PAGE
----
As a PlayStation fan there’s an unshakeable urge to gobble up every big exclusive game created by Sony’s steadily growing stable of world-class studios. That urge has led me down unfamiliar paths, for better or worse, whether failing to get off the start line with Gran Turismo or taking a swing at MLB The Show.
At first glance, Horizon: Zero Dawn seemed like it would be right up my alley. Third person action games are my jam, and even though it waned in its twilight years, I still find myself attached to Guerrilla Games’ Killzone series, hoping for a big return. So it came as quite a surprise to find that I didn’t really enjoy my time with the developer’s latest series, even after giving it a second shot.
What’s stranger still is that I’ve spent a lot of time with Horizon. While I didn’t indulge in multiple playthroughs, I did explore enough to earn myself the platinum trophy. Why wasn’t I enjoying Horizon? Maybe, I thought, it had something to do with launching in close proximity to another genre-defining open world adventure game – The Legend of Zelda: Breath of the Wild.
After almost five years, I wanted to give Horizon another shot. Over the past half a decade, Zero Dawn has been labelled an essential experience for PlayStation gamers, Aloy quickly becoming a Sony mascot. On top of that, Forbidden West is just weeks from release, promising a bold new chapter with some intriguing gameplay enhancements.
Making the most of the game’s enhanced performance on PS5, I picked up Horizon: Zero Dawn where I left off and headed to the far north, to the Frozen Wilds DLC. This was perhaps a bit foolish. The DLC chains together a series of Horizon’s toughest challenges with corrupted machines stalking Banuk territory. Still, I saw this as an opportunity to embroil myself in the part of the game I liked least: the combat.
Delving into Frozen Wilds would force me to actually use the various weapons, tactics, and gadgets at my disposal, scouring the in-game bestiary for clues on how to take down Horizon’s fiercest enemies. Despite my best intentions, this didn’t happen. The fundamental reason why I don’t like playing Horizon is because it’s extremely hard to feel a sense of mastery during combat. It doesn’t matter which arrangement of mechanical beasts or bandits you fight, you’ll spend most of the time frantically dodging while trying to land a well-placed shot, abusing the game’s slow-mo in lieu of your own marksmanship skills.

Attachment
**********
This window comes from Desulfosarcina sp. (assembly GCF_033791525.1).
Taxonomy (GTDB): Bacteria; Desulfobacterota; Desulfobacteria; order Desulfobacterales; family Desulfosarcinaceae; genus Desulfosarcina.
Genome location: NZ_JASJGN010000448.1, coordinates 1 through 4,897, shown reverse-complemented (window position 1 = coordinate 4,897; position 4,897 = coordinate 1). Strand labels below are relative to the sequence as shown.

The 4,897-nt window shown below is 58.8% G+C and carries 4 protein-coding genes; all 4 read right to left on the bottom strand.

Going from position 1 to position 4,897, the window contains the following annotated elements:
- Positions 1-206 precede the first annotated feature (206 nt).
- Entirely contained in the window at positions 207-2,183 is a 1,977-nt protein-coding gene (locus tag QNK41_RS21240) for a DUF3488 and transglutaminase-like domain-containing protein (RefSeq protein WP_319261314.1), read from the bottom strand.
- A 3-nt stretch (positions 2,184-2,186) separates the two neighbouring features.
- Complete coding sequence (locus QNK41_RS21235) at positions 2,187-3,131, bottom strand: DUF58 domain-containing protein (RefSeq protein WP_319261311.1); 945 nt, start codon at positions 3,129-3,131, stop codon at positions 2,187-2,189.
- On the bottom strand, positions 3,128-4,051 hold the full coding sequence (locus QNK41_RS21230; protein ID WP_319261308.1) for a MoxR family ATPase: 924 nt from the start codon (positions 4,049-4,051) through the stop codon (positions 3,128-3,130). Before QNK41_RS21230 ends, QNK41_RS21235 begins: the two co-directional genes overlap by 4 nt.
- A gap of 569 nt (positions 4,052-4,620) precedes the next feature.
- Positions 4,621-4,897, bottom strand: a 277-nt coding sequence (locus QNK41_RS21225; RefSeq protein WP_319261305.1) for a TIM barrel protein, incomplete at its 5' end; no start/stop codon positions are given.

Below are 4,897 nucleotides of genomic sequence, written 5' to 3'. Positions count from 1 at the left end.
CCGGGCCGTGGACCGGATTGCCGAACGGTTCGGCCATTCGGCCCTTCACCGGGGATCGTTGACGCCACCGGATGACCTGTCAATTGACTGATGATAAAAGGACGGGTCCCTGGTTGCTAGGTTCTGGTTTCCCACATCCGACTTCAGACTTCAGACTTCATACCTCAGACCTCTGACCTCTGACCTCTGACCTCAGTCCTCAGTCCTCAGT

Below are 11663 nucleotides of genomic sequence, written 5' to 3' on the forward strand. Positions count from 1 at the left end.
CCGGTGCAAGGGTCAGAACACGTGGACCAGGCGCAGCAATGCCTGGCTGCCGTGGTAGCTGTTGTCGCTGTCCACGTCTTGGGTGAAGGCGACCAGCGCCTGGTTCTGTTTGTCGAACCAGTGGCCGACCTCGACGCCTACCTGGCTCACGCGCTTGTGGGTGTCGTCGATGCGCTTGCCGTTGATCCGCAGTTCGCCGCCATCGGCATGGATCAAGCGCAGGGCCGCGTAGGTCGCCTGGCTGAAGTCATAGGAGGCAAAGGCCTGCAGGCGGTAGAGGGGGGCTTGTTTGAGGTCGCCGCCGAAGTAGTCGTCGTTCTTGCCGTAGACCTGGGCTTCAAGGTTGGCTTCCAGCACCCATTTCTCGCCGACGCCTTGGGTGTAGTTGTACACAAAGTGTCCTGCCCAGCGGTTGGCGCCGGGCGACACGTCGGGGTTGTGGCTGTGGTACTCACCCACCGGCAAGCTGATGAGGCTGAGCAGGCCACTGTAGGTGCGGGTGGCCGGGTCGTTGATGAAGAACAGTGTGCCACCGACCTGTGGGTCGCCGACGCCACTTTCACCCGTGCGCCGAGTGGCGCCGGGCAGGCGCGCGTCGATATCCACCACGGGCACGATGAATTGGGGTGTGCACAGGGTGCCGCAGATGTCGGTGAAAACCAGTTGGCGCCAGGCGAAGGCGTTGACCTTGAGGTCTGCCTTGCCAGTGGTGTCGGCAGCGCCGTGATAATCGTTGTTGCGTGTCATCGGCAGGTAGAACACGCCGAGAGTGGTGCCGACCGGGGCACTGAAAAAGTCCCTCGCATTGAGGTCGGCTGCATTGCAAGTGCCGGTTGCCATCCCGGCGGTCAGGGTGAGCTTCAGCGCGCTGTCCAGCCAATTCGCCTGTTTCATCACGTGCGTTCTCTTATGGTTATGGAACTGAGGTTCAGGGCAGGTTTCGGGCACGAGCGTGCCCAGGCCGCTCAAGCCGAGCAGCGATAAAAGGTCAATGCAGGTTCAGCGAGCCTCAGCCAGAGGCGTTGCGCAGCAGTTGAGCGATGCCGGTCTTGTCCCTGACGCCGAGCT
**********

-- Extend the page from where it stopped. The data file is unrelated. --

Even the feeblest opponents have a tankiness to them, forcing you to peel off armour or strike weak points that can be hard to find as you’re barrage with attacks from every angle. Even when I did manage to trigger an ambush or run rings around some of Horizon’s metal giants, these moments weren’t satisfying to me. I just wanted the fight to end so I could pop open the crafting menu and numbly replenish my spent ammo before moving onto the next objective marker.
Towards the end of Frozen Wilds (which takes only a handful of hours to complete) I kicked the difficulty down to easy and went to town on my foes with Aloy’s supercharged spear. That’s perhaps even more frustrating than the combat itself: wanting to see more of this enchanting post-apocalyptic world yet seeing each skirmish and boss battle as an obstacle.
I want to continue Aloy’s journey into the Forbidden West, but I won’t be doing so alongside the many day one players who snap the game up on PS5 and PS4. I’ve no doubt Guerrilla will deliver in expanding its rich setting, story, and characters, but it’s the gameplay – and more specifically, the combat – where I’ll be looking for meaningful improvements.